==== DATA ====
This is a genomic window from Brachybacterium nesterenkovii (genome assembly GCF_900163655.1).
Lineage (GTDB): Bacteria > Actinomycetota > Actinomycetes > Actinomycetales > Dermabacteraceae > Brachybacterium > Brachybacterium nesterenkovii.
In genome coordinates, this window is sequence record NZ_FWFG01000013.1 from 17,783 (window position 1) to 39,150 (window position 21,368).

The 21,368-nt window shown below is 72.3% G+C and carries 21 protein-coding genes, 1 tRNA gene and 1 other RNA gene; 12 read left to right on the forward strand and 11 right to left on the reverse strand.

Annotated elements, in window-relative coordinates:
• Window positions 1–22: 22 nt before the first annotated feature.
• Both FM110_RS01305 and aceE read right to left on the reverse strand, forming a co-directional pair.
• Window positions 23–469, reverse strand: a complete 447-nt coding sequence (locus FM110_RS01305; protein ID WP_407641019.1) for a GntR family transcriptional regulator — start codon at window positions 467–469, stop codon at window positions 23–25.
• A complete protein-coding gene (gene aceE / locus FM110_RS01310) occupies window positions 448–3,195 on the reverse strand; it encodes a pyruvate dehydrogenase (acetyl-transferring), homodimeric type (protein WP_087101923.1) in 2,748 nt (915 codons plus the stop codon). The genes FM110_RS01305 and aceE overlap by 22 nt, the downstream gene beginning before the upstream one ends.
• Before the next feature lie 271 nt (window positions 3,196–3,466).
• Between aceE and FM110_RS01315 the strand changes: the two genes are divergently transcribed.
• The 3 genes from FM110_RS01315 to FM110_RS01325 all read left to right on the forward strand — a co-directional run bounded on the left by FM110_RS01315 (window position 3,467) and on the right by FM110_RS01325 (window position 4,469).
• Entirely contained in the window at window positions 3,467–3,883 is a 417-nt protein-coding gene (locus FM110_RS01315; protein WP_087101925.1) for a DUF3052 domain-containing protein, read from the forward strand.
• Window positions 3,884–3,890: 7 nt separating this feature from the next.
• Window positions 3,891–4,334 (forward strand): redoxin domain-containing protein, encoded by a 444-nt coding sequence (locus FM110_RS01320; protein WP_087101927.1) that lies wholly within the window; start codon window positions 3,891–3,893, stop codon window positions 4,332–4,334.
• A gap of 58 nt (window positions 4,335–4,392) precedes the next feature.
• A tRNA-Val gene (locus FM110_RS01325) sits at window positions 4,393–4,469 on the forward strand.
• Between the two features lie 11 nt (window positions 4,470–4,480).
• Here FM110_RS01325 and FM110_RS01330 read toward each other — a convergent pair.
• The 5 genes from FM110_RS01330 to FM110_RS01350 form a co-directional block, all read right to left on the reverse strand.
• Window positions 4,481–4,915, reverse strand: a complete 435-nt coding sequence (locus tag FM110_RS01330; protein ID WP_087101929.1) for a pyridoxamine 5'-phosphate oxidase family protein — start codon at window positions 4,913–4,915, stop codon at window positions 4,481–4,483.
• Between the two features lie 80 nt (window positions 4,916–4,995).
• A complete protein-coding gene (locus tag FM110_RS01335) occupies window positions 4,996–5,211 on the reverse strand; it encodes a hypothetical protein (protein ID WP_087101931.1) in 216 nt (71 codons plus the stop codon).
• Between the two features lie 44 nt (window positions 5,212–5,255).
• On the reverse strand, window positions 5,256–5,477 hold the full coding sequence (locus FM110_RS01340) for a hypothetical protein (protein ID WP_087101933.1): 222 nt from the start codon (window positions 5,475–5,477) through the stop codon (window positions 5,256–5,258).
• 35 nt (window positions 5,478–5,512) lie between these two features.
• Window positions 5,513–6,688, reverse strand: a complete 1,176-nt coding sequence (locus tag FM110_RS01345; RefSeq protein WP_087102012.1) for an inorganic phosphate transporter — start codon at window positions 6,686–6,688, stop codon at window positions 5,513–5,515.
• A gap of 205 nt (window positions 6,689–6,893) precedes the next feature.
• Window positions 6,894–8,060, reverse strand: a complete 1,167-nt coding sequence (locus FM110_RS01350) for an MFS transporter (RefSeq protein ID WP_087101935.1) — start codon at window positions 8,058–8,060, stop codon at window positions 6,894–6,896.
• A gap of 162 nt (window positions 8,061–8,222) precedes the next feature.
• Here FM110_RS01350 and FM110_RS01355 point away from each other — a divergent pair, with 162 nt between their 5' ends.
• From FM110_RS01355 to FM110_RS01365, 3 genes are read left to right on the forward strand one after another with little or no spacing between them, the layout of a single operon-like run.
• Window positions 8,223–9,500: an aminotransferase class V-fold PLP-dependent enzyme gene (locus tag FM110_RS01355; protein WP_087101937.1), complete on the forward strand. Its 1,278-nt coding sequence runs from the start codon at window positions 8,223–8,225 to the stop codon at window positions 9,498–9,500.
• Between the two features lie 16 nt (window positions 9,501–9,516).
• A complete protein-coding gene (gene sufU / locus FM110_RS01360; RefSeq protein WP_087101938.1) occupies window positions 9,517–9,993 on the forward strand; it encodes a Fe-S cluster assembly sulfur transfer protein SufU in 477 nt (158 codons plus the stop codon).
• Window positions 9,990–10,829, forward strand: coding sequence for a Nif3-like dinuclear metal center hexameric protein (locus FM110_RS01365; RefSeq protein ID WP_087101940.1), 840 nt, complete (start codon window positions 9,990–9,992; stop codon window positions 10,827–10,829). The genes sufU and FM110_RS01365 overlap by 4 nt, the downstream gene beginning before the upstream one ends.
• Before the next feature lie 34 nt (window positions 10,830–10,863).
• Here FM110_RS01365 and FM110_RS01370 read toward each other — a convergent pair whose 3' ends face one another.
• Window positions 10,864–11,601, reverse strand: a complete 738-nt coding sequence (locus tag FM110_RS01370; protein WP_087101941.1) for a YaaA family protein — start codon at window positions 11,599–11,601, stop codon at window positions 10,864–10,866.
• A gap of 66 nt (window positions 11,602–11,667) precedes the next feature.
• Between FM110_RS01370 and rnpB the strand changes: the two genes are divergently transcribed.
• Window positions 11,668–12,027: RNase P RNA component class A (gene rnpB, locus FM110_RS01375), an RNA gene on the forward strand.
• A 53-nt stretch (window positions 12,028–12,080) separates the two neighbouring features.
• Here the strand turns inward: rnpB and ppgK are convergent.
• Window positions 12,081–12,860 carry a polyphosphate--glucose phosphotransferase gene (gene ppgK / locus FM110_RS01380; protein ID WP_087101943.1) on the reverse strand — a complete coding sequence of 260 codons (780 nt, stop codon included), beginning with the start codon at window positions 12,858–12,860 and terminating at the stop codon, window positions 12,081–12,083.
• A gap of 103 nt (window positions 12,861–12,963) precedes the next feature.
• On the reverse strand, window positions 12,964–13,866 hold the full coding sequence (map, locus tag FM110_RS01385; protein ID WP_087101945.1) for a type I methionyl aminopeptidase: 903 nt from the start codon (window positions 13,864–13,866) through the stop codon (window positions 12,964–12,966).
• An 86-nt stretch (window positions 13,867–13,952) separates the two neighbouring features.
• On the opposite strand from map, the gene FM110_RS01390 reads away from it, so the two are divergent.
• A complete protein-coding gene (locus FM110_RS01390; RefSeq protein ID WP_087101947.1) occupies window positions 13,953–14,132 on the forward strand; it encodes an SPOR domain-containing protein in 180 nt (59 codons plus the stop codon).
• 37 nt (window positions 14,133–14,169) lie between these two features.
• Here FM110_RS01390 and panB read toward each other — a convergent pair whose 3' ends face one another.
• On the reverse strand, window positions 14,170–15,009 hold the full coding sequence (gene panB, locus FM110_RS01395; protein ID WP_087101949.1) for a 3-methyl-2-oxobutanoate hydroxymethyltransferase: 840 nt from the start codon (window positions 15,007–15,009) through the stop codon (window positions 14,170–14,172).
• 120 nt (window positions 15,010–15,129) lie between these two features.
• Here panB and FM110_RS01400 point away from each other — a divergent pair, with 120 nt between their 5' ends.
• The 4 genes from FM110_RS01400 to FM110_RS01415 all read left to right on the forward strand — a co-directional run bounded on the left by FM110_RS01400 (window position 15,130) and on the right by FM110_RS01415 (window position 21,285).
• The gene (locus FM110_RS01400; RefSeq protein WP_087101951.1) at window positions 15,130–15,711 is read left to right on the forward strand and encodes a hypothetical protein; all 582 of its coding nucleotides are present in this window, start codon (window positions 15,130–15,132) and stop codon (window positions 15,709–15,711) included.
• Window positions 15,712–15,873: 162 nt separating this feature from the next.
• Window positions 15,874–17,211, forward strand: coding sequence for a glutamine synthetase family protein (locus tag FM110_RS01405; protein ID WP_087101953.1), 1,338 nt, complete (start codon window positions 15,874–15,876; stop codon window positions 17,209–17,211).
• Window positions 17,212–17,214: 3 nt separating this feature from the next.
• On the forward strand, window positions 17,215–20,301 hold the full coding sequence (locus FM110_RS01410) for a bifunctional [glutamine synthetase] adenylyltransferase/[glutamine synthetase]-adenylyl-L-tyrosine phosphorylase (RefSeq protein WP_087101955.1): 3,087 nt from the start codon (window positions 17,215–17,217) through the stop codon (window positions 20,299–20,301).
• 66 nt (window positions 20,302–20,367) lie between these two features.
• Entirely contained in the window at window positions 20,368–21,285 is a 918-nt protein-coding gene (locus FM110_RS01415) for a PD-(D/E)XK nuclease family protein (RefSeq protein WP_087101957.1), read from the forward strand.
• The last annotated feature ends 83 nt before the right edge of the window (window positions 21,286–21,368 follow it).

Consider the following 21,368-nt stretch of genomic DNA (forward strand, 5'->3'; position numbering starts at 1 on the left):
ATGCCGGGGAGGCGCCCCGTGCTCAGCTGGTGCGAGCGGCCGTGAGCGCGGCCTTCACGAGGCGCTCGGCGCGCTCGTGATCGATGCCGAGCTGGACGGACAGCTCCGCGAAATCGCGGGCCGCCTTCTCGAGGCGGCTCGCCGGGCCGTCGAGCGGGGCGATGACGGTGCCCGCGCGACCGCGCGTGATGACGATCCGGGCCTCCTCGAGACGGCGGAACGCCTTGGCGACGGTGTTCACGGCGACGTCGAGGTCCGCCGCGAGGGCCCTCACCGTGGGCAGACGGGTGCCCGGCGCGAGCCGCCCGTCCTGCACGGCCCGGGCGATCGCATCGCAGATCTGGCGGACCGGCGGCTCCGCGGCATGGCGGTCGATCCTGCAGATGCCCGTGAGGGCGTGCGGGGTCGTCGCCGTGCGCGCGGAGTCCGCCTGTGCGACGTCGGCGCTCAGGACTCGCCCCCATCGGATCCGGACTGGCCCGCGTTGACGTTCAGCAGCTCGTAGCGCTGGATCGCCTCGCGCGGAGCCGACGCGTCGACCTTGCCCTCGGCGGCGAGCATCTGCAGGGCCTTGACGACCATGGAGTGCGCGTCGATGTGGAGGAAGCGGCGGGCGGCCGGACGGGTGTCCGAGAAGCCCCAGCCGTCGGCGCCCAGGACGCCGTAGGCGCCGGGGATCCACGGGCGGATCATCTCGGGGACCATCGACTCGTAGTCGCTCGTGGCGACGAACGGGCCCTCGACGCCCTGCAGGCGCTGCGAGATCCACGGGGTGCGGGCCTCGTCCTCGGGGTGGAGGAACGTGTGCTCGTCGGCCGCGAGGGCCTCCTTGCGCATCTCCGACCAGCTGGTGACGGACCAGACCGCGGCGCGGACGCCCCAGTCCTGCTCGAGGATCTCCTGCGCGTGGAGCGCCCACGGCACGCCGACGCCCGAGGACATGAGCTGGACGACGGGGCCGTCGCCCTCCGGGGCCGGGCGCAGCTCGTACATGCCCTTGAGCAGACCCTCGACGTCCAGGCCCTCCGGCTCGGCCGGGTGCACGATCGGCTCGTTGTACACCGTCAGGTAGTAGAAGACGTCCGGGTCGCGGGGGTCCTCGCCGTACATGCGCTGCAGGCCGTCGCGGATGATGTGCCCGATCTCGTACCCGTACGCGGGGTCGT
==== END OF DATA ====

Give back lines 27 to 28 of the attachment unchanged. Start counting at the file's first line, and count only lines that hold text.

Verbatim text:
• Window positions 5,513–6,688, reverse strand: a complete 1,176-nt coding sequence (locus tag FM110_RS01345; RefSeq protein WP_087102012.1) for an inorganic phosphate transporter — start codon at window positions 6,686–6,688, stop codon at window positions 5,513–5,515.
• A gap of 205 nt (window positions 6,689–6,893) precedes the next feature.